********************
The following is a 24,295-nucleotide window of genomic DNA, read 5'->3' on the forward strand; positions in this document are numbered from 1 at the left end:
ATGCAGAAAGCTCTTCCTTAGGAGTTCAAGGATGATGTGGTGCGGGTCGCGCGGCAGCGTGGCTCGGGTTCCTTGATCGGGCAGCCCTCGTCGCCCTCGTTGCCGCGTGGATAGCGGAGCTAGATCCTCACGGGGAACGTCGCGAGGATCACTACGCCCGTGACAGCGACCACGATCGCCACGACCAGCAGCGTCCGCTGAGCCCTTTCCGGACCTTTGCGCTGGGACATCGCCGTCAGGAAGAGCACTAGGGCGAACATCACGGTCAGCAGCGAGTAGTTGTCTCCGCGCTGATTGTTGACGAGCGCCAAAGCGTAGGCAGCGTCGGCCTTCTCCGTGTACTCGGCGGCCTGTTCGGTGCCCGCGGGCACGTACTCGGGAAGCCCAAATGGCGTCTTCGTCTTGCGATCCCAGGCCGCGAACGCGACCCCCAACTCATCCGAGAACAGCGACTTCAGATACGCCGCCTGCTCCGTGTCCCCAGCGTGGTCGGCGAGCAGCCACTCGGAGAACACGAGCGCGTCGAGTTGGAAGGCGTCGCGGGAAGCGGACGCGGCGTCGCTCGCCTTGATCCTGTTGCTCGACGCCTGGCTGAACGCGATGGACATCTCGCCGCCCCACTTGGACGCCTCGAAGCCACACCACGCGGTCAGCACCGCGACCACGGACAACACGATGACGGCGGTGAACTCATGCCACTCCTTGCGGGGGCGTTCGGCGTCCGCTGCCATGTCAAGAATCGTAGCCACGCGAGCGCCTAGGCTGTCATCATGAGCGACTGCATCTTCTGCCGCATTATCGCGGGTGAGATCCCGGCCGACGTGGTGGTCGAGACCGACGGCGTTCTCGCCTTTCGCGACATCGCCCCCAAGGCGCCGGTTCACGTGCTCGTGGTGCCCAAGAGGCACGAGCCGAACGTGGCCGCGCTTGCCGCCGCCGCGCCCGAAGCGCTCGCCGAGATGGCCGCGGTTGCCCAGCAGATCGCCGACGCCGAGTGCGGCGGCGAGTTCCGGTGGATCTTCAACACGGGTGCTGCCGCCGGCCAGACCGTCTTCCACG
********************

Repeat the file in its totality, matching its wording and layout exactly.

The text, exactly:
The following is a 24,295-nucleotide window of genomic DNA, read 5'->3' on the forward strand; positions in this document are numbered from 1 at the left end:
ATGCAGAAAGCTCTTCCTTAGGAGTTCAAGGATGATGTGGTGCGGGTCGCGCGGCAGCGTGGCTCGGGTTCCTTGATCGGGCAGCCCTCGTCGCCCTCGTTGCCGCGTGGATAGCGGAGCTAGATCCTCACGGGGAACGTCGCGAGGATCACTACGCCCGTGACAGCGACCACGATCGCCACGACCAGCAGCGTCCGCTGAGCCCTTTCCGGACCTTTGCGCTGGGACATCGCCGTCAGGAAGAGCACTAGGGCGAACATCACGGTCAGCAGCGAGTAGTTGTCTCCGCGCTGATTGTTGACGAGCGCCAAAGCGTAGGCAGCGTCGGCCTTCTCCGTGTACTCGGCGGCCTGTTCGGTGCCCGCGGGCACGTACTCGGGAAGCCCAAATGGCGTCTTCGTCTTGCGATCCCAGGCCGCGAACGCGACCCCCAACTCATCCGAGAACAGCGACTTCAGATACGCCGCCTGCTCCGTGTCCCCAGCGTGGTCGGCGAGCAGCCACTCGGAGAACACGAGCGCGTCGAGTTGGAAGGCGTCGCGGGAAGCGGACGCGGCGTCGCTCGCCTTGATCCTGTTGCTCGACGCCTGGCTGAACGCGATGGACATCTCGCCGCCCCACTTGGACGCCTCGAAGCCACACCACGCGGTCAGCACCGCGACCACGGACAACACGATGACGGCGGTGAACTCATGCCACTCCTTGCGGGGGCGTTCGGCGTCCGCTGCCATGTCAAGAATCGTAGCCACGCGAGCGCCTAGGCTGTCATCATGAGCGACTGCATCTTCTGCCGCATTATCGCGGGTGAGATCCCGGCCGACGTGGTGGTCGAGACCGACGGCGTTCTCGCCTTTCGCGACATCGCCCCCAAGGCGCCGGTTCACGTGCTCGTGGTGCCCAAGAGGCACGAGCCGAACGTGGCCGCGCTTGCCGCCGCCGCGCCCGAAGCGCTCGCCGAGATGGCCGCGGTTGCCCAGCAGATCGCCGACGCCGAGTGCGGCGGCGAGTTCCGGTGGATCTTCAACACGGGTGCTGCCGCCGGCCAGACCGTCTTCCACG